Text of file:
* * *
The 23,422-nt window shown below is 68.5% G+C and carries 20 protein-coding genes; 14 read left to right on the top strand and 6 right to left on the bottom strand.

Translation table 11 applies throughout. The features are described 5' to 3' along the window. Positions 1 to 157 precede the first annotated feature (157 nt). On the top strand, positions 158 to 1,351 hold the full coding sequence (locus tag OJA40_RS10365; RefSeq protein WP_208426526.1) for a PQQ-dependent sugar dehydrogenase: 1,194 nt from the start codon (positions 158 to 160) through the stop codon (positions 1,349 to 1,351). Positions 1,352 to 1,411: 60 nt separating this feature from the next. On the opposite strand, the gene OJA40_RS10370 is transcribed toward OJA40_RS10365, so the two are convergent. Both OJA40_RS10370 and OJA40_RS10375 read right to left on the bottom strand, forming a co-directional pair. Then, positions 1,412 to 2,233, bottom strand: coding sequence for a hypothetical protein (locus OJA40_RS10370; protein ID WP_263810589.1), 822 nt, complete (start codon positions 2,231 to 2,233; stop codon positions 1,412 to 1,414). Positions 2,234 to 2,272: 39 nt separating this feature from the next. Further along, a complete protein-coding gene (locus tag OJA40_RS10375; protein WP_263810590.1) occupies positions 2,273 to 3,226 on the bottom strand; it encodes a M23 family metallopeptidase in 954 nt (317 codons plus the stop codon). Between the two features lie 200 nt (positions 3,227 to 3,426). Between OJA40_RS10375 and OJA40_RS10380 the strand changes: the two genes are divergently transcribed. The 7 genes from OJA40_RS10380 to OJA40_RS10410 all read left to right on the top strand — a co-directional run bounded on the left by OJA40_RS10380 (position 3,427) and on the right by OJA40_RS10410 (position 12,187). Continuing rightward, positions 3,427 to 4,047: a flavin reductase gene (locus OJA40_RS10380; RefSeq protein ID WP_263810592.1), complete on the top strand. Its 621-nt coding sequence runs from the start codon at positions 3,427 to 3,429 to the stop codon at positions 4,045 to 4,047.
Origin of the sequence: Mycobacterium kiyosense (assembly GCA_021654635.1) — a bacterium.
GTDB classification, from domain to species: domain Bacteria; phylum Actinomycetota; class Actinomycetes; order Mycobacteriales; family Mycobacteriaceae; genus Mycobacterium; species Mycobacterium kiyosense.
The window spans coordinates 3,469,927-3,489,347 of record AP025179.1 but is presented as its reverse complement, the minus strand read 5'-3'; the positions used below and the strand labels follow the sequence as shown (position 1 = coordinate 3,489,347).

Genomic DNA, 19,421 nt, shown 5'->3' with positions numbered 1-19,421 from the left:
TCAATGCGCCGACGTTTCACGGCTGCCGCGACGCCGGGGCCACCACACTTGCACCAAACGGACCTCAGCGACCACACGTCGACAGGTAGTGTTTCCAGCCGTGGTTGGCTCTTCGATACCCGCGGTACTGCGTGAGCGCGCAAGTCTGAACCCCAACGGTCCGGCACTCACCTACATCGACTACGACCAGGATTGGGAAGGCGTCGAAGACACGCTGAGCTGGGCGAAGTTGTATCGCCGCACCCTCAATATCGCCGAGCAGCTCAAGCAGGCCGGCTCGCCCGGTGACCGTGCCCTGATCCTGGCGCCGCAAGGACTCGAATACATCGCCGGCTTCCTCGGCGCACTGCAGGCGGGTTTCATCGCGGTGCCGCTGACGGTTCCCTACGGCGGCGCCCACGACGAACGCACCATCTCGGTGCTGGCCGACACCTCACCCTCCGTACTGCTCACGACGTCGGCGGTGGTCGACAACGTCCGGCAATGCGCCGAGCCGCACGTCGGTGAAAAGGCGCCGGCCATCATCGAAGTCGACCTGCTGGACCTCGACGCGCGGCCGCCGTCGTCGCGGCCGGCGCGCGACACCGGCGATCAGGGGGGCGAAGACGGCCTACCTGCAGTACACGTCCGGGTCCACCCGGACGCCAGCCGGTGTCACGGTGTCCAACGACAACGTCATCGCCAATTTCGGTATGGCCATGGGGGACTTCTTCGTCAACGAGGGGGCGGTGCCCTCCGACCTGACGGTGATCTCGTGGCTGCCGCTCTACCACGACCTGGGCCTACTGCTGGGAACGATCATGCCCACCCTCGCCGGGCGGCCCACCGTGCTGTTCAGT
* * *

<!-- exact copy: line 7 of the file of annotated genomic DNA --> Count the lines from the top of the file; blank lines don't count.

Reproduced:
TCAATGCGCCGACGTTTCACGGCTGCCGCGACGCCGGGGCCACCACACTTGCACCAAACGGACCTCAGCGACCACACGTCGACAGGTAGTGTTTCCAGCCGTGGTTGGCTCTTCGATACCCGCGGTACTGCGTGAGCGCGCAAGTCTGAACCCCAACGGTCCGGCACTCACCTACATCGACTACGACCAGGATTGGGAAGGCGTCGAAGACACGCTGAGCTGGGCGAAGTTGTATCGCCGCACCCTCAATATCGCCGAGCAGCTCAAGCAGGCCGGCTCGCCCGGTGACCGTGCCCTGATCCTGGCGCCGCAAGGACTCGAATACATCGCCGGCTTCCTCGGCGCACTGCAGGCGGGTTTCATCGCGGTGCCGCTGACGGTTCCCTACGGCGGCGCCCACGACGAACGCACCATCTCGGTGCTGGCCGACACCTCACCCTCCGTACTGCTCACGACGTCGGCGGTGGTCGACAACGTCCGGCAATGCGCCGAGCCGCACGTCGGTGAAAAGGCGCCGGCCATCATCGAAGTCGACCTGCTGGACCTCGACGCGCGGCCGCCGTCGTCGCGGCCGGCGCGCGACACCGGCGATCAGGGGGGCGAAGACGGCCTACCTGCAGTACACGTCCGGGTCCACCCGGACGCCAGCCGGTGTCACGGTGTCCAACGACAACGTCATCGCCAATTTCGGTATGGCCATGGGGGACTTCTTCGTCAACGAGGGGGCGGTGCCCTCCGACCTGACGGTGATCTCGTGGCTGCCGCTCTACCACGACCTGGGCCTACTGCTGGGAACGATCATGCCCACCCTCGCCGGGCGGCCCACCGTGCTGTTCAGT